VOD film review: Misbehaviour
Charlotte Harrison | On 15, Apr 2020
Director: Philippa Lowthorpe
Cast: Keira Knightley, Gugu Mbatha-Raw, Jessie Buckley, Keeley Hawes, Phyllis Logan, Lesley Manville, Rhys Ifans, Greg Kinnear
There’s enough to like about Misbehaviour. It’s a beautifully constructed period drama that captures the 50 shades of brown that the 1970s were best known for. The costumes are sublime, with the recreations of some of the Miss World Costumes looking particularly stitch-for-stich perfect. Most memorably, there’s a cast that reads a rollcall of beloved British and Irish actors: Kiera Knightley, Jessie Buckley, Gugu Mbatha-Raw, Keeley Hawes, Lesley Manville and Rhys Ifans. However, that list of impeccable talent ends up being something of a poisoned chalice, with the film trying to tell the stories of so many characters within a running time just over 100 minutes.
The film follows the run-up to, and events of, the 1970 Miss World competition by flitting between four strands of the event, to varying effect. There’s the newly formed Women’s Liberation Movement, which plans to storm the stage during the live final at the Royal Albert Hall (Knightley & Buckley), there are the event organisers (Hawes and Ifans), Bob Hope (played by Greg Kinnear) and his wary wife (Manville), and lastly the competitors at the heart of it (Mbatha-Raw).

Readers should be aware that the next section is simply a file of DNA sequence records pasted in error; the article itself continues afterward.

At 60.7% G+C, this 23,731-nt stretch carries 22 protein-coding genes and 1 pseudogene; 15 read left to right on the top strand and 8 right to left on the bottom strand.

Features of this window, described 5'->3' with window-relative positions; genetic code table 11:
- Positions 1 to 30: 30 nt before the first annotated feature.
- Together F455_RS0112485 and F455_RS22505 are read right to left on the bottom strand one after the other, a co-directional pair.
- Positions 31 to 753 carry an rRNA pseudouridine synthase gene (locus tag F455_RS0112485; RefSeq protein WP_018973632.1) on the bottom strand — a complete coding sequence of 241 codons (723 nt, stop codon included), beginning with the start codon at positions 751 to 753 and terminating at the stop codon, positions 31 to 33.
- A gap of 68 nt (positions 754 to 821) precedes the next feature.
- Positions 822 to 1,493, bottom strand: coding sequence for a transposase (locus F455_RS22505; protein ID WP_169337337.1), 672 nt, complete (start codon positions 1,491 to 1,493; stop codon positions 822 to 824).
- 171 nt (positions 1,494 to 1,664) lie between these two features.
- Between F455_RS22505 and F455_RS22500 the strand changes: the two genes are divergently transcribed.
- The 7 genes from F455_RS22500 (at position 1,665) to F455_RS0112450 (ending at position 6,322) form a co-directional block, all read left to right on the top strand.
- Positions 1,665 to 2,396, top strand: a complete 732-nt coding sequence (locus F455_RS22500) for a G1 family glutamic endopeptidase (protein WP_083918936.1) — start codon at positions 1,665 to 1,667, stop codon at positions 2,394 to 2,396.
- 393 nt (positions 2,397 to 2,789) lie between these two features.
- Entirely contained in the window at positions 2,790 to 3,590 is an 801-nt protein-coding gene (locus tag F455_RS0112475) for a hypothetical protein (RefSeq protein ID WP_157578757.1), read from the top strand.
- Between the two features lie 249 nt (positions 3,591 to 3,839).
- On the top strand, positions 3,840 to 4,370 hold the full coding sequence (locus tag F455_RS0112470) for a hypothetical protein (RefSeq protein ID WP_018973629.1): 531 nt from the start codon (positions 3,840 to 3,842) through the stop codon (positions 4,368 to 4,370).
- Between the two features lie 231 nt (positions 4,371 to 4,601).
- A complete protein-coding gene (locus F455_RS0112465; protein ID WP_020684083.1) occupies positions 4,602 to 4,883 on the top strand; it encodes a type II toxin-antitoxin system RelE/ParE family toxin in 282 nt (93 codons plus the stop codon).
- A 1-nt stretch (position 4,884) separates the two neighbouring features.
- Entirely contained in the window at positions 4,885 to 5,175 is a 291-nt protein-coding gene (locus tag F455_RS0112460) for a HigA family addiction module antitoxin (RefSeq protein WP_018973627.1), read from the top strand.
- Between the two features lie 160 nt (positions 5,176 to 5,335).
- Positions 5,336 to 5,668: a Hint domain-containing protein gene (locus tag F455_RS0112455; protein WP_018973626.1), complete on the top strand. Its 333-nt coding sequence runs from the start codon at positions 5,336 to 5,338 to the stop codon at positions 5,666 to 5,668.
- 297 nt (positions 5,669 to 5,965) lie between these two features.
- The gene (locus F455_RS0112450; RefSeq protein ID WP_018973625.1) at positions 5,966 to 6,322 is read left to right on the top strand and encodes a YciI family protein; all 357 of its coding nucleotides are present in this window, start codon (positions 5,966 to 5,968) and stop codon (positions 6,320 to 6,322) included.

It’s ambitious wanting to tell these stories, many of which are very important and reveal much about gender politics in the 1970s, and yet it all feels too neat and convenient, weaving these storylines to make a cosy cardigan of a movie that feels like it should be more riotous and misbehaving. Adhering to the feel-good formula is all well and good but doesn’t make for the most powerful or memorable story. Hopping between so many characters reduces the individual character development but also limits the potency of their voices. While it might be about feminism, this isn’t necessarily a feminist film; the dialogue does occasionally mention feminist issues, such as motherhood and beauty, but it feels more like a tick-box exercise than a rage against the (patriarchal) machine.
Formulaic, familiar and farcical – Misbehaviour is the kind of movie Sunday afternoons were made for.